Yawn. Eight pages of pretty pictures from Maroto can't fix this tired script, and it's all been done before, over and over again. The modern take on the knight's quest is so old by now in the pages of a Warren mag that I kept looking for a new twist, but it was all in vain. The only surprise was the somewhat chunky heroine, an unusual approach for a woman in a Maroto story. Even then, she's still pretty attractive, which probably is not what Bruce Jones intended when he wrote "Rusty Bucklers." The title is probably the cleverest thing about this one.

In the future, one can predict exactly when and how someone is going to die in an accident, and McHenry, a representative of Surgo, Inc., can be hired as a surrogate for the person about to die. He replaces them just before the accident and does his best to survive. If he lives, he gets $10,000 and the other person is put to death. If he dies, the other person lives. He makes it through a terrible car crash and collects his money; a child will be put to death instead. A reporter named Ms. Reynolds is disgusted by the practice and by McHenry, who next survives a house fire that would have killed a little girl, who turns out to be the daughter of Ms. Reynolds. Romance blooms but is soon finished when McHenry takes Ms. Reynolds's place in an accident; he appears to die and leaves her his insurance money, which is enough for her to travel to Earth. But wait! McHenry is alive and well and meets back up with Ms. Reynolds once she has reached Earth, with the insurance company none the wiser.

The team of Infantino and Giordano produce smooth art, but it's not enough to iron out the wrinkles in this needlessly over-complicated story. "Stand-In" doesn't make a whole lot of sense. If McHenry survives, that means Miss Reynolds's daughter is put to death. After that, she's willing to get romantic with him? The business with him faking his own death is a bit confusing, as well.

The 1948 diary of reporter Scott Westly tells of his search for movie star Gloria Winsome, who seduced all of Hollywood with her beauty and then disappeared after making but a single film, "Magnificent Ephemeral." Scott goes from person to person and place to place, looking for the elusive star, and finally tracks her down, living alone in a mansion with a butler. When Gloria screens her famous nude scene for Scott, he discovers the truth--she's a man! She hands him a knife and asks him to put her out of her misery.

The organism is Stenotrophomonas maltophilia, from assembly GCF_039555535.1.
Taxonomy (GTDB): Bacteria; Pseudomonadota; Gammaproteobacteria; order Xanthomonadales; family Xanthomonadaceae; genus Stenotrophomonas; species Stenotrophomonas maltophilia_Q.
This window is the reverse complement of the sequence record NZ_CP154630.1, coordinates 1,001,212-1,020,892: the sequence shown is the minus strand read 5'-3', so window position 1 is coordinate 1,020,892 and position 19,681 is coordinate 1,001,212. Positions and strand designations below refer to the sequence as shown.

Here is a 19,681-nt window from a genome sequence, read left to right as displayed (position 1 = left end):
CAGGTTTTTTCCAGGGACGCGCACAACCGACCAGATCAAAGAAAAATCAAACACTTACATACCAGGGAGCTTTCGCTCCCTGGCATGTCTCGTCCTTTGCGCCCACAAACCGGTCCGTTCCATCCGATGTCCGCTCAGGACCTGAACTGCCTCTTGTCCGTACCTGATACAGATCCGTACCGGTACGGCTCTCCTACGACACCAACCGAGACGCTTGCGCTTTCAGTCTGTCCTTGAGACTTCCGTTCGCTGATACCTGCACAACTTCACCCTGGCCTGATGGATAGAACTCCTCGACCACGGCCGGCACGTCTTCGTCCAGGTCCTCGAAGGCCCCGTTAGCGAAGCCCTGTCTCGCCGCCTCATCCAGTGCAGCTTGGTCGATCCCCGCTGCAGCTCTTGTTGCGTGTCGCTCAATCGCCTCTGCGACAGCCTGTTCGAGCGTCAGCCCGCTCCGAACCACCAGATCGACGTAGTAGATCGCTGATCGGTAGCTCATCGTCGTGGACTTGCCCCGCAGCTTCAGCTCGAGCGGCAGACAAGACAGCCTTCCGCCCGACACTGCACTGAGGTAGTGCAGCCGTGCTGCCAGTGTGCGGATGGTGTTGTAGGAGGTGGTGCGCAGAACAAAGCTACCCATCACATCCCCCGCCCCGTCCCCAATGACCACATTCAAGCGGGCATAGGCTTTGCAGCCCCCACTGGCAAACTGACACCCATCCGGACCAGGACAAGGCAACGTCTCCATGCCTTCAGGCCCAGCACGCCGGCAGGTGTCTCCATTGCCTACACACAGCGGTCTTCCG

The first two pages of this story suggest that, after Scott killed Gloria, he hung himself. Who can blame him? The story goes on way too long and mixes together bits and pieces from various old Hollywood movie plots, but the main thing I thought of at the end was Austin Powers remarking, "It's a man, baby!" Ramon Torrents has become one of my least favorite of the regular Warren artists, mainly due to what seem like numerous photo swipes, and twelve pages of his work is more than I'd like to see in any one issue.

Ghost-breaker Dr. William Miller attends a seance, intending to expose it as nonsense, but receives an unexpected message telling him not to go to Boston or else he'll be part of a haunting. Undaunted, he heads for Boston, but on the way he meets a beautiful woman in the woods. She thinks he's her lover and tells him that she must hurry home to her husband, Edward. William subsequently gets lost and seeks shelter at a creepy old house, only to find the same woman there. She claims to be dying and to fear her jealous husband. William takes advantage of the situation and embraces her, but before they can consummate their passion, Edward strangles and kills his wife. William shoots Edward, who falls through a window to his death.

William goes to the police, only to learn that the woman's house is in ruins and he was part of an annual reenactment by spirits of events a quarter century before. He journeys on to Boston, where he addresses other scientists and admits that the spirit world does exist.

"An Insult to Science" is a competent version of a story told many times before, with stilted but nice-looking art by Mirales. As Peter points out below, he relies on stills quite a bit; in one panel, a character is a dead ringer for Peter Cushing.-Jack

It was all a dream! A really well-illustrated dream, but a dream, nonetheless. I think we can all agree at this point that the Vampirella feature each issue would be better represented by pin-ups rather than an attempted stab at cohesion. Leave it to Bruce Jones to take sword and sorcery, a genre literally impaled by Warren writers, and make something interesting of it. Though "Rusty Bucklers" doesn't end with a big surprise, it does go out with a smile. 

"Stand-In" is a bit confusing in its rulemaking (so McHenry can put on a crash suit when he climbs in the car but not flame-retardant gear for the fire?), and Glenda's recovery from her kid's death is quite speedy, but I thought it was clever enough for a few minutes' distraction. Carmine's really getting into a groove and it seems the editorial staff knows just what type of material to use his talents on. The third Jones vehicle this issue is the best one, a goofy homage to Sunset Boulevard and Laura, delivered with a wink that you'll either love or hate. I loved it, although I'll admit the running time is a bit long. As is the page count for "An Insult to Science," an okay Gothic ghost story that features the one and only appearance by artist Jose Mirales, whose work, like a lot of the Spanish artists in the Warren pubs, draws heavily on stills. One of the better issues of Vampirella in quite a while.